Hawser's mission is to weave social good into the daily lives of our users. Charitable giving, volunteering and conversations about charitable organizations don't have to be something separate from our daily routines. We're bringing the collection basket to the donors so that charities don't have to bring donors to the collection basket. Now, that collection basket can be found: on a couch, in a theatre seat or stadium seat, on one's bedside table or in the bathroom because it's on your phone.
Like restaurants, a charity's special events are great money makers but the restaurant business has taught me the benefits of being more accessible / open for multiple day-parts.
At Hawser, our philosophy is: "Full Hands In. Full Hands Out.". It's a service-oriented mantra reminding us that, by adopting a greater level of awareness, even the smallest efforts can make service a lot smoother for everyone.
It's with this mindset that Nathan, Bruce and I hope to leave the world a little bit better than how we found it. And it's with this mindset that we realized piggy-backing social responsibly onto the core structure of media and messaging might be a great way to get two things done at the same time...kinda the whole idea behind "Full Hands In. Full Hands Out.". Its about efficiency and responsibility.
So when we created our personal media platform for nonprofits, friends, bands, brands, restaurants and other small businesses; we decided to place every user (including non-profit organizations) on equal footing...regardless of whether or not they had a lot more "friends", "Likes" or deeper pockets to sponsor posts or promote their page.
The opportunity to integrate hospitality in the non-profit sector is evident in the tendency for many organizations to re-direct donors to multiple on-line pages or to suggest a minimum amount for a gift that a willing supporter may conveniently give...as is often the case with most text-to-give style donations. Being transferred to a third-party website is inconvenient. And being subjected to a "prix-fixe" contribution is like saying "No" to any gift above or below that "recommended" amount*. The Golden Rule in hospitality is “NEVER say No"...which makes a lot of sense if you recognize every guest (or donor) is a boss who is paying you.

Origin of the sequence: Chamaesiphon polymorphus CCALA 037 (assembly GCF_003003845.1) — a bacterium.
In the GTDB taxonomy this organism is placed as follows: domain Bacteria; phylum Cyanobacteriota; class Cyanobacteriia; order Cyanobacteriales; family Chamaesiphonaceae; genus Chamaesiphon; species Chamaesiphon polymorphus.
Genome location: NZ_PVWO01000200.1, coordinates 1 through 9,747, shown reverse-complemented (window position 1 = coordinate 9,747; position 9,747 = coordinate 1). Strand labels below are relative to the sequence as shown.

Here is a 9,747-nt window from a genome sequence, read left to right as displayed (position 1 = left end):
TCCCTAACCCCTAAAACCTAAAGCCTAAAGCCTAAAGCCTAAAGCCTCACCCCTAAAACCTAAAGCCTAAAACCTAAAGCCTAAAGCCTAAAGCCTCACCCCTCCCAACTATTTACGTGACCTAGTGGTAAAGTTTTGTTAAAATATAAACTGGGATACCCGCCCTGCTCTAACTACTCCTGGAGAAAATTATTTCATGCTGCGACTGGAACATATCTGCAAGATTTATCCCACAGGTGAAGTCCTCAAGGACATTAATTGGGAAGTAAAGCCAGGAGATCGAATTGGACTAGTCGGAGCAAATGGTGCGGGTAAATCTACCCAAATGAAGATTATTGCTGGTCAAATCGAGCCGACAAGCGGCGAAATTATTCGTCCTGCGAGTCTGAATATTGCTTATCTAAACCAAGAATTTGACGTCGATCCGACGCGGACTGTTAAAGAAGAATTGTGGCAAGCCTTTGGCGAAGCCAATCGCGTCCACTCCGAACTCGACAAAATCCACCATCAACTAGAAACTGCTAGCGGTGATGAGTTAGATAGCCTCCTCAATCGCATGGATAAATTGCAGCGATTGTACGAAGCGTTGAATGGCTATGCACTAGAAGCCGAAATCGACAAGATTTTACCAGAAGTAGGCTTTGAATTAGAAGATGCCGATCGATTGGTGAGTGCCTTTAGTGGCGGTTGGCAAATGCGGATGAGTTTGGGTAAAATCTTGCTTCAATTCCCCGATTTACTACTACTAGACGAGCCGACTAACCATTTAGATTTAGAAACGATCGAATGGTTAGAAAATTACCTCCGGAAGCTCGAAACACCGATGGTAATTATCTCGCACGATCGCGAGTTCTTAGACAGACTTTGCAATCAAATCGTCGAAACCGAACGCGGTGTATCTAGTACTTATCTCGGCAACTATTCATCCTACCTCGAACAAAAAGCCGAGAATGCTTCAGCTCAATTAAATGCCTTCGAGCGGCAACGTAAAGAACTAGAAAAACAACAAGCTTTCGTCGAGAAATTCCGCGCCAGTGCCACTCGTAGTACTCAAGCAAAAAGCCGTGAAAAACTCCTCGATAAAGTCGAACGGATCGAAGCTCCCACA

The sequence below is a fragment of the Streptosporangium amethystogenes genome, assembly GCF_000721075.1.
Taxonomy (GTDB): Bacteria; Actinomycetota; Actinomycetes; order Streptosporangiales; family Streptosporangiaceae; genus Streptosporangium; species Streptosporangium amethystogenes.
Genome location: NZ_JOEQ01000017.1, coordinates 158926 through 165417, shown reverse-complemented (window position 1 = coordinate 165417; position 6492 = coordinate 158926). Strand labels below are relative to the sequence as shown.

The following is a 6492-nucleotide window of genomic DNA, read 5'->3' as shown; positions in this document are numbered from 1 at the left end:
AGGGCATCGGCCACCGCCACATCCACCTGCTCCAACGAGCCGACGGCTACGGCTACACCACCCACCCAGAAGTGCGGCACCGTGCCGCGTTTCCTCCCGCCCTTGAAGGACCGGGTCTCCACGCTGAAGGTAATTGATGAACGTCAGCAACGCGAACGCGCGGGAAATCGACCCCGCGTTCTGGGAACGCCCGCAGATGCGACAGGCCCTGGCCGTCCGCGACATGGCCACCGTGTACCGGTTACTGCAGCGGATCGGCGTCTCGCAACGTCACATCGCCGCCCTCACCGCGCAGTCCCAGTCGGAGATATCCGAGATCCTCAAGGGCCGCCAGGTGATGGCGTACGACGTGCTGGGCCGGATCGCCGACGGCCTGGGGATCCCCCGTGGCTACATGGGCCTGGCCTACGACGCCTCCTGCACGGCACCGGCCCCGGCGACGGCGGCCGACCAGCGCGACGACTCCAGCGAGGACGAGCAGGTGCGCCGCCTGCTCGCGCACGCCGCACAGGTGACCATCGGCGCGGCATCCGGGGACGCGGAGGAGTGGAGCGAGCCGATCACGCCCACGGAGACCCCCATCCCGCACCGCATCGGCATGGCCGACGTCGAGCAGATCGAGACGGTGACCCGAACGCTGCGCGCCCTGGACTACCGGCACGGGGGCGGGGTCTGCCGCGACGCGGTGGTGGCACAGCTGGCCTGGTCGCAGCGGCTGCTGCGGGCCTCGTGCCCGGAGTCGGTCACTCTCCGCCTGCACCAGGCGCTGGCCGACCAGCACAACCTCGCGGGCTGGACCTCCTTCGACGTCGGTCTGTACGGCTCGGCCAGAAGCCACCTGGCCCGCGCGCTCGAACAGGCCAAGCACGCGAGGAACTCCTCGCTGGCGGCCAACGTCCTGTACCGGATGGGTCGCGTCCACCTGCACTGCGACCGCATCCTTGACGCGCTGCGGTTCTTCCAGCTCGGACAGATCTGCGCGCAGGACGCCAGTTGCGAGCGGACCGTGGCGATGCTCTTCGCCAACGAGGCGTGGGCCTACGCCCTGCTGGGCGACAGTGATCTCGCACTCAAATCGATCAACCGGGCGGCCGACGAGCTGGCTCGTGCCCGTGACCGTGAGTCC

Putting a minimum (whether mandatory or recommended) on a gift seems counter-productive in the non-profit space and for me, produces a cognitive dissonance when giving a "gift".
You wouldn't include those sort of "gift options" with an invitation to your birthday party so why would you do it for a charitable organization? Hawser's focus is on increasing the overall number of small donations for certified nonprofits rather than on increasing the size of fewer ones.
After all...a lot of small payments quickly add up to make a huge difference. Not just for restaurants but for nonprofits as well. It’s a numbers game. That's why most restaurants aren't prix fixe and that's why we don't set minimums on our giving platform.
*A 25 cent donation, at the highest average non-negotiated transaction rate by a credit card processors today, would generate a donation of a little more than 3 cents. And, if the number of people who participated in the ALS Ice Bucket Challenge (15 million+ people) gave that much...just twenty five (25) cents, it would have added up to more than $450,000.00. Not too shabby for a 3 cent donation.
If that same number of people were to have given from a debit card or some other transaction fee free method, it would have added up to over $3.75 Million.
This is a game of pennies and every one adds up fast when you employ the power of social influence. If 3cents out of 25cents could add up that quickly... Imagine what a dollar means to someone who needs it a lot more than you.
New technologies and payment systems are now making it not only possible...but more and more beneficial for nonprofits to accept micro donations that previously had been too costly to process.
Secure virtual terminals are now being offered by more and more payment processors as well...like Square, PayPal, Chase Paymentech and First Data Merchant Services. The lessening of transaction costs and creative technologies like these combined with the increasing accessibility of simpler integrated solutions synergistically work with Hawser’s mission.
Simply stated: Doing the right thing isn't that expensive for the donor or the person collecting and transferring the donation anymore. That's why we can offer our service for free and in-turn hopefully interest more people to use it.
At Hawser, we're not trying to stage a media revolution, replace social media or convince nonprofits to abandon their text-to-give programs, postcard mailers or annual galas... in fact, we love social media! We're just offering the perfect free supplement to it.
Organizations that add Hawser Inboxes to their media tool kit are going to see the difference that direct connections and guaranteed delivery makes.
Native iOS and Android apps will be launching Fall 2016.
Interested in adding Hawser Inboxes to your media toolbox? Visit our informational page now.